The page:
Cry me a river: Back in the mid-'90s, a friend told me about a new company selling books on the internet. "It's a start-up called Amazon, and they started hiring." I was hunting for a software gig, but the name conjured visions of vine-swinging, six-foot-five, muscle-bound giantesses hurling boxes of books into the air, so I demurred. Who would buy a book from a place called Amazon, anyway? I didn't get the Amazon slogan, "a river of books," until several years (and alas, stock splits) later.

By contrast, Dissonant Plane, the name of a new music store in Ballard, resonates right away. As co-owner Tanith Lanzillotta told me, "It describes the music we sell," which encompasses black metal, drone, field recordings, postclassical composition, noise, free improvisation, avant electro- acoustics, and other unclassifiable, often dissonant, musics. Much of the stock comes from the vault of the semidormant Anomalous Records, run by Tanith's business partner, his father Eric Lanzillotta.

I predict Dissonant Plane will be a treasure. Along with the indispensable Wall of Sound on Capitol Hill and the much-missed Electric Heavyland, I can't think of another record store in Seattle so dedicated to adventurous music. On a recent visit, I purchased discs by the utterly obscure Japanese composer Jo Kondo (has anyone else composed a piece for piano, vibraphone, gong, and five cowbells?), David Dunn's Music, Language, and Environment (Innova), and an opera by my favorite living Italian composer, Salvatore Sciarrino. I walked in, or more accurately up—Dissonant Plane is upstairs from Resolution Audio—looking just for the Dunn. But unlike Amazon and other online stores, their "bricks and mortar" counterparts nourish a serendipity that only comes from browsing shelves, flipping through stacks, and heeding the recommendations of folks who love what they sell.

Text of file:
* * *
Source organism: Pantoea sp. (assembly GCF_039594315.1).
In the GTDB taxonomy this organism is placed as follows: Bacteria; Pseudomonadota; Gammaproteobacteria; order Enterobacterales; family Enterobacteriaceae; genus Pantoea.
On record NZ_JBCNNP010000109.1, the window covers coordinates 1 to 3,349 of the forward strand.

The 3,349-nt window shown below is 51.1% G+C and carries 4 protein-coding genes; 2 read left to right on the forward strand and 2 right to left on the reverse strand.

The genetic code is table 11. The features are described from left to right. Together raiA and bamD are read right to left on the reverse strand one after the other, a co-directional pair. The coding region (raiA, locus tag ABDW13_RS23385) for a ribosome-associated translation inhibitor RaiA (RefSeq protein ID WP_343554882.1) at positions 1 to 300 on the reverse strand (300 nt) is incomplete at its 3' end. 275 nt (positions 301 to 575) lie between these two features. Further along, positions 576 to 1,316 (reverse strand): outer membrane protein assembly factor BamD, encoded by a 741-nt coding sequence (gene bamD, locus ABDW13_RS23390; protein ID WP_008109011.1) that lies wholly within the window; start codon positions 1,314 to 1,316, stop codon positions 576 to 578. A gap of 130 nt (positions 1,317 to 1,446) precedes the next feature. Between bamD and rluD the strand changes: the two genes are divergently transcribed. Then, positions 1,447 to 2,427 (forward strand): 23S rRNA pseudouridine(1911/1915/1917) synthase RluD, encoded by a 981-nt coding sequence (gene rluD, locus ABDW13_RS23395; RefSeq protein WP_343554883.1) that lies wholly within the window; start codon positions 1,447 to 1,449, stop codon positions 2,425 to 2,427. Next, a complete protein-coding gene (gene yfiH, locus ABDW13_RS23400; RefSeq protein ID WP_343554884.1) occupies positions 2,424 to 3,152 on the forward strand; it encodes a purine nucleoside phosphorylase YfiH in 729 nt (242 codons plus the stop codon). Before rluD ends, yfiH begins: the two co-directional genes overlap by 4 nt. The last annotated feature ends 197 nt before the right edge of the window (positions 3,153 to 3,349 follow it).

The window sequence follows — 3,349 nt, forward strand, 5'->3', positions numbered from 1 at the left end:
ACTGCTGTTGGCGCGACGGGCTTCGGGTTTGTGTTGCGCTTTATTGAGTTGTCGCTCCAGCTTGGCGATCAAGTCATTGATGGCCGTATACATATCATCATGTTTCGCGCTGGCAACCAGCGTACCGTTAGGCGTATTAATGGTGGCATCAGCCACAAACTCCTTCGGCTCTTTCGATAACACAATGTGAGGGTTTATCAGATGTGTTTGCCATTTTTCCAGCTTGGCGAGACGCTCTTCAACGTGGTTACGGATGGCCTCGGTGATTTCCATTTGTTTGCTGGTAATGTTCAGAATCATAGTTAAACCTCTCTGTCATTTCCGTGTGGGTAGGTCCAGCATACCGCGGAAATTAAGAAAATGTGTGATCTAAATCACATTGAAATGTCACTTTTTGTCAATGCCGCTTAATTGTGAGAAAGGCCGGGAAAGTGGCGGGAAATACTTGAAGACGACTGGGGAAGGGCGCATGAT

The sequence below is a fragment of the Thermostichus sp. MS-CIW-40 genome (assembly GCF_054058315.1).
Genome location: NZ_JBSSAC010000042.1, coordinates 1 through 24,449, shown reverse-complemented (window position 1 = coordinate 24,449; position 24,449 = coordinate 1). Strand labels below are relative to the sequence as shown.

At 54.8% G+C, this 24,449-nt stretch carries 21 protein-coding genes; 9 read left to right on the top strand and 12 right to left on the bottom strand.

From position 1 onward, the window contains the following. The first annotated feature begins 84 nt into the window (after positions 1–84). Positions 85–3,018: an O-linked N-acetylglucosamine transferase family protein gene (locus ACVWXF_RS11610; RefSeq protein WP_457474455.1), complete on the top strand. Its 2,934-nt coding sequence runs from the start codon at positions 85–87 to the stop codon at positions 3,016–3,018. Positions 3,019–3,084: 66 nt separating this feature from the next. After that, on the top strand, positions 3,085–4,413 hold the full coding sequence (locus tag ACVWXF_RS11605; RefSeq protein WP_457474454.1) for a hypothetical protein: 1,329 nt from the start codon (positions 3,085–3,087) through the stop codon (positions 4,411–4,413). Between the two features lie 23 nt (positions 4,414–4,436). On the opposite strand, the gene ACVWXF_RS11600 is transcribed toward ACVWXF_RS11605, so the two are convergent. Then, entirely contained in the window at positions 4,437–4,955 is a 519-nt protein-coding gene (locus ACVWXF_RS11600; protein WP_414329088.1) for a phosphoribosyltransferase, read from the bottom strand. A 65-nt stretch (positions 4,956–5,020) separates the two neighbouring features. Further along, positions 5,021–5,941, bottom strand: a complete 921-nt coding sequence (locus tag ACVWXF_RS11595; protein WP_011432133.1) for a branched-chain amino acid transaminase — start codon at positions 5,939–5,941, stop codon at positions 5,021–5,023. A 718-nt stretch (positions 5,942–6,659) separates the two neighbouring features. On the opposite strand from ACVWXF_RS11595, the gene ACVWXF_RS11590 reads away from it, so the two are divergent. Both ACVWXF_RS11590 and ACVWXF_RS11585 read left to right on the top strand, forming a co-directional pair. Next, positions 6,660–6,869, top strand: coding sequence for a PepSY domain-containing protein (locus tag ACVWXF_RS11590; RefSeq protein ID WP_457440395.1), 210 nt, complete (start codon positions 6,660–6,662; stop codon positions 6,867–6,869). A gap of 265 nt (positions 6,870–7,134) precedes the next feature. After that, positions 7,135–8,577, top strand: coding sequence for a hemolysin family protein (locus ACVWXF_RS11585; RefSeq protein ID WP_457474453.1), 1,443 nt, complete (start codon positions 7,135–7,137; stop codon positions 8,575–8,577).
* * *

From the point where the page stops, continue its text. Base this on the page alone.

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Although informally open for almost two months, the co-owners of Dissonant Plane offer an official grand opening (Fri Jan 16, 5459 Leary Ave NW, 784-5163, 7 pm, free) with two in-stores: Tanith fronts the black-metal trio Forest of Grey while Eric plays solo, serving up room-thrumming drones on his Moog synth.

I'm eager to catch several shows rescheduled due to the Great Seattle Snowstorm. Sparkle Girl, a self-described "garbage noise duet," open for the Blinding Light and the head-exploding, operatic noise-rock mavens Hemingway. In addition, members of Lesbian collaborate with Hemingway singer Demian Johnston as Shining Ones (Fri Jan 16, Comet, 9 pm, free). The Seattle Pianist Collective rescheduled (Sun Jan 18, Seattle Asian Art Museum, 2 pm, $10/$15) their plans to tag-team piano pieces by Erik Satie. Also, the second week of the festival Is That Jazz? features Boise guitarist Krispen Hartung and RadioSonde, a company of dancers and experimental musicians (Thurs Jan 15, Chapel Performance Space, 8 pm, $15 suggested donation); the JACK Quartet hits the intimate Brechemin Auditorium (Fri Jan 16, UW Campus, 7:30 pm, $10) with avant string music by UW professor Joël-François Durand, Anton Webern's Five Bagatelles, and two by Xenakis, "Ergma" and Tetras. recommended